If you put vinegar in your horse’s feed or water because your horse likes the taste, or to hide some unpleasant water quality, that’s fine. Some horse owners also feed vinegar to slow enterolith growth (stone-like balls that appear in the intestine) because the vinegar acidifies the gut and prevents minerals from precipitating out. It’s not clear how much to feed or if it’s truly effective, but it’s an acceptable management practice that won’t hurt your horse.
Beyond these uses, though, the wide variety of health claims made for vinegar make little-to-no sense:
Digestive aid: Several claims have been made for vinegar along these lines. One is that vinegar contains pectin, a soluble fiber. False. It contains no measurable amounts of pectin.
Another is that vinegar will aid mineral absorption by acidifying the small intestine. This might be true, but its effects depend on how efficiently the small intestinal contents are buffered, which is normally fine.
A third digestive claim is that vinegar would be good for your horse if there is inadequate stomach-acid production. Maybe, as vinegar is a mild stimulant to stomach acid secretion. It would also directly make the stomach more acidic. If older horses sometimes experience decreased stomach-acid production like older people do, this could help digestion. However, it’s a bad idea in a horse with gastric ulcers.
Treatment of arthritis and bone spurs: This claim comes from observations that vinegar makes minerals more soluble. For example, a calcium tablet put into a glass of vinegar will dissolve faster than in water. However, vinegar that’s consumed won’t work the way it does in a glass. The acetic acid in vinegar is metabolized in the liver and body cells. Drinking vinegar won’t change the acidity of the body. This idea doesn’t make sense.
Good source of vitamin C and minerals: Wrong.
Repels flies: Vinegar on the skin is mildly effective as a fly repellent but not vinegar that the horse eats.
Antiviral, antifungal, antibacterial: As with fly repellents, this is a direct-contact kind of thing, as all effects are lost if the horse consumes it.
Weight loss, ”dissolving fat”: There are reports that vinegar contributes to satiety, the feeling of fullness, and suppresses hunger. Whether this is true for horses or not is unknown. However, the effect of acetate inside the body is to suppress mobilization of fat.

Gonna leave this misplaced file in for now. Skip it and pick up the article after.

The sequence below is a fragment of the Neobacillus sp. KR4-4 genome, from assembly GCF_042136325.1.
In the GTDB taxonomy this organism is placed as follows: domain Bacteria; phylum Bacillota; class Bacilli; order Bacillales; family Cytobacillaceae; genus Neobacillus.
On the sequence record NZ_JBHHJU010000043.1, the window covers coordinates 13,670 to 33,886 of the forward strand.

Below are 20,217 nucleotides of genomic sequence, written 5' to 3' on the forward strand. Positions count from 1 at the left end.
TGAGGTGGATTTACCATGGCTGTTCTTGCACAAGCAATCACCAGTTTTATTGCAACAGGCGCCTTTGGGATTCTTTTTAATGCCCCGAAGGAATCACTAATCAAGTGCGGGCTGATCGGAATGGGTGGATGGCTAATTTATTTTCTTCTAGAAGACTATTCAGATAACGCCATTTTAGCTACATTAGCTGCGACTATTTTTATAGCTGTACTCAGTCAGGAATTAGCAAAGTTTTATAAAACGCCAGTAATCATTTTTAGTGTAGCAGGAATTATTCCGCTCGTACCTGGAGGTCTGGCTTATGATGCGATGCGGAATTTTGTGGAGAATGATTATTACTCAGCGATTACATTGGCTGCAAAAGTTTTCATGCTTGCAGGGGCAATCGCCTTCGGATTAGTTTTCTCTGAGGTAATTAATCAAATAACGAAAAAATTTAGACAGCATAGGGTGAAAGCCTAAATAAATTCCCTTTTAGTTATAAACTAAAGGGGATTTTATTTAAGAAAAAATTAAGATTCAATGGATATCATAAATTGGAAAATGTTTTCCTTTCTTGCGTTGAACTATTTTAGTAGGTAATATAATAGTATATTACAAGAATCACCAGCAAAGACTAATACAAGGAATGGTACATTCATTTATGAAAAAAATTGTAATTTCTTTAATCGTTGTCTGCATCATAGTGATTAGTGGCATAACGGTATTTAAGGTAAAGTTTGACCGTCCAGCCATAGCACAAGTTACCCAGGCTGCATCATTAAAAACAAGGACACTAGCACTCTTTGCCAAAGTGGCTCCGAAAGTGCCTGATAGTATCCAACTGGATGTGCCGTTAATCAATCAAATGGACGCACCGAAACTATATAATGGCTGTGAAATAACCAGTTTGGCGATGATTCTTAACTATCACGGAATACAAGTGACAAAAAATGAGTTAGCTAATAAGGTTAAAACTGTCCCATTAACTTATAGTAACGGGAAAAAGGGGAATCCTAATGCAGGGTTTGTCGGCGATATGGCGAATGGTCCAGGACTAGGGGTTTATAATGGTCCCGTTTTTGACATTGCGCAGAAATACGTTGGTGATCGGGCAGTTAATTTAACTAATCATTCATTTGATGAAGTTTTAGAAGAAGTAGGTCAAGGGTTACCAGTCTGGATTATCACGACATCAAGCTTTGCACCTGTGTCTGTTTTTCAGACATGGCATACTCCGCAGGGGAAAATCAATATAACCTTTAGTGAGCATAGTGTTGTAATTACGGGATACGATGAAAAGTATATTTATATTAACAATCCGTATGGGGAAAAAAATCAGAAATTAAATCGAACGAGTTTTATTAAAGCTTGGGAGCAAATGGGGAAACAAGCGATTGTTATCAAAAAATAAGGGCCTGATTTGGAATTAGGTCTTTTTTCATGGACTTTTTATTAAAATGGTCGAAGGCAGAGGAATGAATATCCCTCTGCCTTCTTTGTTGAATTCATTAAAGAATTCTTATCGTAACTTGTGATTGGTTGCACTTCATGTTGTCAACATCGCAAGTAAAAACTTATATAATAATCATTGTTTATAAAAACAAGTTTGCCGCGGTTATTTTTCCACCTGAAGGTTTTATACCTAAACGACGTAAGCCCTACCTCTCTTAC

Improve insulin resistance: There’s some data from humans and lab animals that shows vinegar taken before a meal or incorporated into the diet decreases the blood-glucose response and may improve measures of insulin sensitivity. The mechanisms aren’t entirely worked out but may include suppression of glucose production by the liver and suppression of digestive enzymes needed to break down sugars like sucrose. Since horses rely heavily on liver production of glucose to maintain a normal blood glucose level, and rarely have elevated glucose even when insulin resistant, use of vinegar for this purpose in horses is not advisable until it is studied to determine exactly what the effects might be.
Detoxification: References to detoxification are a common ”attention getter” but meaningless unless they specify which toxins they’re talking about. The liver detoxifies a variety of drugs, minerals and other chemicals by different pathways, each handling different things with some overlap. The claim for detoxification seems to hinge on the fact that one of the liver’s detoxing pathways uses acetyl-coA, a product of acetate. However, you can’t just throw acetic acid and the things the liver detoxifies together. The liver uses enzyme systems to alter the structure of the chemical and attach an acetyl-coA group to it, not acetic acid itself. Presenting the liver with acetic acid doesn’t result in more acetyl-coA being manufactured. The bottom line on this vinegar idea’ There’s zero truth to this claim.